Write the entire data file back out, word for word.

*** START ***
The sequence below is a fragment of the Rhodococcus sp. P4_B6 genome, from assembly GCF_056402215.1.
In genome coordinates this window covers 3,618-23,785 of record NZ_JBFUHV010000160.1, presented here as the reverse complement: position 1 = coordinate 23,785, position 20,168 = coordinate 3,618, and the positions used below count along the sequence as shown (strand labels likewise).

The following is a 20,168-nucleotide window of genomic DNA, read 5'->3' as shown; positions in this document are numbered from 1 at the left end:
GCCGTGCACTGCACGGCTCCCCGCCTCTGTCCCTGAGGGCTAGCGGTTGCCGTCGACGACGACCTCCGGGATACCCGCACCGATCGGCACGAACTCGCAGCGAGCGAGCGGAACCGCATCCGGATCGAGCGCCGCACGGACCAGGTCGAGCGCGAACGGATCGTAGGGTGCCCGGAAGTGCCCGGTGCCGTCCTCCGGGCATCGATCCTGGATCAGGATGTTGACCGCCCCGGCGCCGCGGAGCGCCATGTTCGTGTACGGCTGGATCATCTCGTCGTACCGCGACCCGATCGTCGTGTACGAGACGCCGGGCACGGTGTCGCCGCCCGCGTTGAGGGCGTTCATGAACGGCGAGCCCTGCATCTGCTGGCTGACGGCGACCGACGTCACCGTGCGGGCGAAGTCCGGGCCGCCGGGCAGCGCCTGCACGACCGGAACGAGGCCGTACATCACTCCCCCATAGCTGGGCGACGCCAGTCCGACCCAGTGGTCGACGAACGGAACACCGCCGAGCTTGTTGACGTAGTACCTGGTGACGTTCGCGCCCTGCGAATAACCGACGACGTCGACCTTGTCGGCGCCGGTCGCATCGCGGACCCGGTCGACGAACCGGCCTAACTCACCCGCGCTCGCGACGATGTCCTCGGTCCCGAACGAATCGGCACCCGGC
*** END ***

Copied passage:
The sequence below is a fragment of the Rhodococcus sp. P4_B6 genome, from assembly GCF_056402215.1.
In genome coordinates this window covers 3,618-23,785 of record NZ_JBFUHV010000160.1, presented here as the reverse complement: position 1 = coordinate 23,785, position 20,168 = coordinate 3,618, and the positions used below count along the sequence as shown (strand labels likewise).

The following is a 20,168-nucleotide window of genomic DNA, read 5'->3' as shown; positions in this document are numbered from 1 at the left end:
GCCGTGCACTGCACGGCTCCCCGCCTCTGTCCCTGAGGGCTAGCGGTTGCCGTCGACGACGACCTCCGGGATACCCGCACCGATCGGCACGAACTCGCAGCGAGCGAGCGGAACCGCATCCGGATCGAGCGCCGCACGGACCAGGTCGAGCGCGAACGGATCGTAGGGTGCCCGGAAGTGCCCGGTGCCGTCCTCCGGGCATCGATCCTGGATCAGGATGTTGACCGCCCCGGCGCCGCGGAGCGCCATGTTCGTGTACGGCTGGATCATCTCGTCGTACCGCGACCCGATCGTCGTGTACGAGACGCCGGGCACGGTGTCGCCGCCCGCGTTGAGGGCGTTCATGAACGGCGAGCCCTGCATCTGCTGGCTGACGGCGACCGACGTCACCGTGCGGGCGAAGTCCGGGCCGCCGGGCAGCGCCTGCACGACCGGAACGAGGCCGTACATCACTCCCCCATAGCTGGGCGACGCCAGTCCGACCCAGTGGTCGACGAACGGAACACCGCCGAGCTTGTTGACGTAGTACCTGGTGACGTTCGCGCCCTGCGAATAACCGACGACGTCGACCTTGTCGGCGCCGGTCGCATCGCGGACCCGGTCGACGAACCGGCCTAACTCACCCGCGCTCGCGACGATGTCCTCGGTCCCGAACGAATCGGCACCCGGC